28.Rc1 Bf3
    29.Bxe6 Rxe6

    Leaving white up an exchange and still with some pressure on the black king.

    But yeah, Nc2 tempts Nxc2 which allows the white bishop to check at d5, which is very strong in that position.

  • 3 years ago


    To answer an earlier question, 26. Nc2 was a great move offering the night for a mate and should clearly have an exclamation mark after it.  g5 was the only saving move to prevent an immediate mate.  If NxN as Glefand's 26th move then 27. Bg5 check and black gets mated with white's dark bishop after being forced to move his king to h8  leading to mate and also the variation with white playing Ra1 if black ever tries to defend by moving his rook off the back rank.

  • 3 years ago


    there are no "easy points" this tournament, 6 amazing players, who should have some really great dogfights!

  • 3 years ago


    Anand and Caruana could just as easily be whipping boys of this event. We really dont know. I would say the blitz results forshadow the final results of the event and that idea appears to be holding perfectly through one round.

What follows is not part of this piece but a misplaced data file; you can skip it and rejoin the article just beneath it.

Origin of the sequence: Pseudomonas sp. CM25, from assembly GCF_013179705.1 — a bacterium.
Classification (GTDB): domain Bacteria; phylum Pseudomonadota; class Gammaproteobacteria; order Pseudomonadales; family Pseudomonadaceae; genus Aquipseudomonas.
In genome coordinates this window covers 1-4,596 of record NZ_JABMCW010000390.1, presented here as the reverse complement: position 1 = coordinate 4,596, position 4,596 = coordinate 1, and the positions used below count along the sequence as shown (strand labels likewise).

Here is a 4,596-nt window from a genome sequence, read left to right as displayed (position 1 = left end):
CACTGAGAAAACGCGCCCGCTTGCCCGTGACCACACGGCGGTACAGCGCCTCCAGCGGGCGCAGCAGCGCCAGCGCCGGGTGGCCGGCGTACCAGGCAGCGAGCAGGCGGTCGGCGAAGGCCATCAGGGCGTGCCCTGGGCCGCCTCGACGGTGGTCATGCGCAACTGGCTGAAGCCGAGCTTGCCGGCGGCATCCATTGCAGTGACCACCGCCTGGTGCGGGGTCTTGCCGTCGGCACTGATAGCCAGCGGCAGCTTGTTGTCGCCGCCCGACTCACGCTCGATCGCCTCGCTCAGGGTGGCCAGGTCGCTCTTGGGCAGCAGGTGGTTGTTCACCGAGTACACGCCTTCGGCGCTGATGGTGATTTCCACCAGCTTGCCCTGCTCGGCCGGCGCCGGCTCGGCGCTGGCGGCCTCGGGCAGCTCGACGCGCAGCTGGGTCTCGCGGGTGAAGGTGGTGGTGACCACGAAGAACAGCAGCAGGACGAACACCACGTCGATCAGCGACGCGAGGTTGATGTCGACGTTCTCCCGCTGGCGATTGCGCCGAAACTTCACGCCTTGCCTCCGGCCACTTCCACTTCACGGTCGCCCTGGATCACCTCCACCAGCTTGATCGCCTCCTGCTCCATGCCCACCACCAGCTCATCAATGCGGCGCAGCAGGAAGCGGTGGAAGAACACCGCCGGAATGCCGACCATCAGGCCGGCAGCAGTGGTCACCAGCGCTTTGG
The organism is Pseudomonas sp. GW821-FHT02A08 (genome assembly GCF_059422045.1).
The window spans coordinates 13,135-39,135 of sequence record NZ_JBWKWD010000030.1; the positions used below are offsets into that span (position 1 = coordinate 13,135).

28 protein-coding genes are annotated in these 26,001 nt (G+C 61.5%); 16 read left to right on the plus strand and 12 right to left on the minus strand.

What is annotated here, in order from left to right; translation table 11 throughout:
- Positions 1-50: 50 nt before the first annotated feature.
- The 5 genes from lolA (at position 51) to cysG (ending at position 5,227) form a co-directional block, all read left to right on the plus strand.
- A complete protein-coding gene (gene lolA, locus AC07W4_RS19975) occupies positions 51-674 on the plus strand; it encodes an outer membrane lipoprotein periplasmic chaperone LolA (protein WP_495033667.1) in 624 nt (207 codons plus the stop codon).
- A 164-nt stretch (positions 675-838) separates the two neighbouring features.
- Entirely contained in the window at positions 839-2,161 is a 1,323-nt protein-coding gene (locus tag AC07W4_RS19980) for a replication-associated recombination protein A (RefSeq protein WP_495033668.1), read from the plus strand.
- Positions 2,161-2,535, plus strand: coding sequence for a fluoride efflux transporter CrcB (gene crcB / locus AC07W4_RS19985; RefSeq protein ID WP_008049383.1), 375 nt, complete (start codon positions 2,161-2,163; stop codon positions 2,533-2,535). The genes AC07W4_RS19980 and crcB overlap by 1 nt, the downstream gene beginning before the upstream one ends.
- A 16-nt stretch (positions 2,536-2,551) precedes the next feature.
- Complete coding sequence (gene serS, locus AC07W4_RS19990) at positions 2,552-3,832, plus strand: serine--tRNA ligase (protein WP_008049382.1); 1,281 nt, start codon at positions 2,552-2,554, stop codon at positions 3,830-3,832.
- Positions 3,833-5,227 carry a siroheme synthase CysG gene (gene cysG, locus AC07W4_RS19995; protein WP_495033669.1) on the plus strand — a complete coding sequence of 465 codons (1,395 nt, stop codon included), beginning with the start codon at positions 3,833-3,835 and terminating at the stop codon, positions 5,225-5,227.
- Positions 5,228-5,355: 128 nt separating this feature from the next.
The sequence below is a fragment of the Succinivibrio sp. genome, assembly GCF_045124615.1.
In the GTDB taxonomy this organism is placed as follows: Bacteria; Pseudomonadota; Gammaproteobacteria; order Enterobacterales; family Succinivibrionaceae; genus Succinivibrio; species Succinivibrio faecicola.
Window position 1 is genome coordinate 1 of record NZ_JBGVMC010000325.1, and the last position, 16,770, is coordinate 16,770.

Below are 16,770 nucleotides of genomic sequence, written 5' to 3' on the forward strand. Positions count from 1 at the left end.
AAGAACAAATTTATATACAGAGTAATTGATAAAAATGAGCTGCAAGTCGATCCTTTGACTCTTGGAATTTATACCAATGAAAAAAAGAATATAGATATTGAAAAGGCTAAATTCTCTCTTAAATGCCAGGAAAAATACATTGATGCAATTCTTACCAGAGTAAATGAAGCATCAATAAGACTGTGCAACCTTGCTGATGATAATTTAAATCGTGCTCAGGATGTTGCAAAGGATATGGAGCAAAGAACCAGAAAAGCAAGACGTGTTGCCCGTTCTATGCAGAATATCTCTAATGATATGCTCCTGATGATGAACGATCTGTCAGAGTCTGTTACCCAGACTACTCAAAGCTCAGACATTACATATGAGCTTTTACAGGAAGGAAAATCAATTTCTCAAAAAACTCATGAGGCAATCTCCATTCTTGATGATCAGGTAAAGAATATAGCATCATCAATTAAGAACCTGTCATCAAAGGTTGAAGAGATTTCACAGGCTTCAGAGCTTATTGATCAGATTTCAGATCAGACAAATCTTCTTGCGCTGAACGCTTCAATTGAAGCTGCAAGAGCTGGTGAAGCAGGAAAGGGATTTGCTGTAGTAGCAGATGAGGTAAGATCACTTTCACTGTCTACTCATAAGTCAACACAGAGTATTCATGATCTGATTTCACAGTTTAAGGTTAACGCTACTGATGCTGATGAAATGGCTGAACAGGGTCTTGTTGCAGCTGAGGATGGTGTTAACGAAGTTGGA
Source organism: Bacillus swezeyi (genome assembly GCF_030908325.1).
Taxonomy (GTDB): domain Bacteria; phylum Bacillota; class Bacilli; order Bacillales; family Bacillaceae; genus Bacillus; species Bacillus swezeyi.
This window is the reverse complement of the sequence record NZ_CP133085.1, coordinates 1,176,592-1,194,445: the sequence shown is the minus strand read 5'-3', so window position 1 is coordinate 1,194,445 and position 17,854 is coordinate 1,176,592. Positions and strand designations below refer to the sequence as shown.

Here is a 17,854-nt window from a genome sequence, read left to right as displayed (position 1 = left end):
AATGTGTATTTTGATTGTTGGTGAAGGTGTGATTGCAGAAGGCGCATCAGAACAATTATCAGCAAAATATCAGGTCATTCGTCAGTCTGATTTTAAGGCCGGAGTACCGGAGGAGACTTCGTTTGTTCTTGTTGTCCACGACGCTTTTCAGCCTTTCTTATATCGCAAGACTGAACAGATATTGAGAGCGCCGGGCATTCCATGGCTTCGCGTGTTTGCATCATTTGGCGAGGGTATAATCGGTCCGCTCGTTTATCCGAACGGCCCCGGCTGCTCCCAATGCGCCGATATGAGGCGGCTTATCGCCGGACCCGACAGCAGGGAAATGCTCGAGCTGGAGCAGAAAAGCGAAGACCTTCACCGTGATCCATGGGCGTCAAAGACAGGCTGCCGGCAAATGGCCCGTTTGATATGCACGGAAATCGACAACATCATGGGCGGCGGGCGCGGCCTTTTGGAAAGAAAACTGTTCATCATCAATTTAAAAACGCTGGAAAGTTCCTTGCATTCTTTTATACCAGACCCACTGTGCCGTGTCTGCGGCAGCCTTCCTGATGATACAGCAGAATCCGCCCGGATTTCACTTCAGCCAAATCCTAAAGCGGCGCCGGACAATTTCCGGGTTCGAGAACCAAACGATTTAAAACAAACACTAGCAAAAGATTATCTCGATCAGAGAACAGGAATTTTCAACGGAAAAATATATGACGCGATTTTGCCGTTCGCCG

• 3 years ago


    Just further proof 1.c4 is BEST

  • 3 years ago


    It's so nice to have the player's comments in the notes !

  • 3 years ago


    Lol just looking at the pairings Nakamura and Gelfand are the whipping boys of the turney.

  • 3 years ago


    Carlsen VS Aronian Fire should spark tommorow!

  • 3 years ago


    Awesome game by Carlsen, easy to get lost in the variations:

  • 3 years ago


  • 3 years ago


    26. Nc2  omg what is going on???

  • 3 years ago


    wow I had no idea what was going on in the Carlsen Gelfand game!

  • 3 years ago


    "The most amusing game I have played for a long time", Magnus told Norwegian press after the match Cool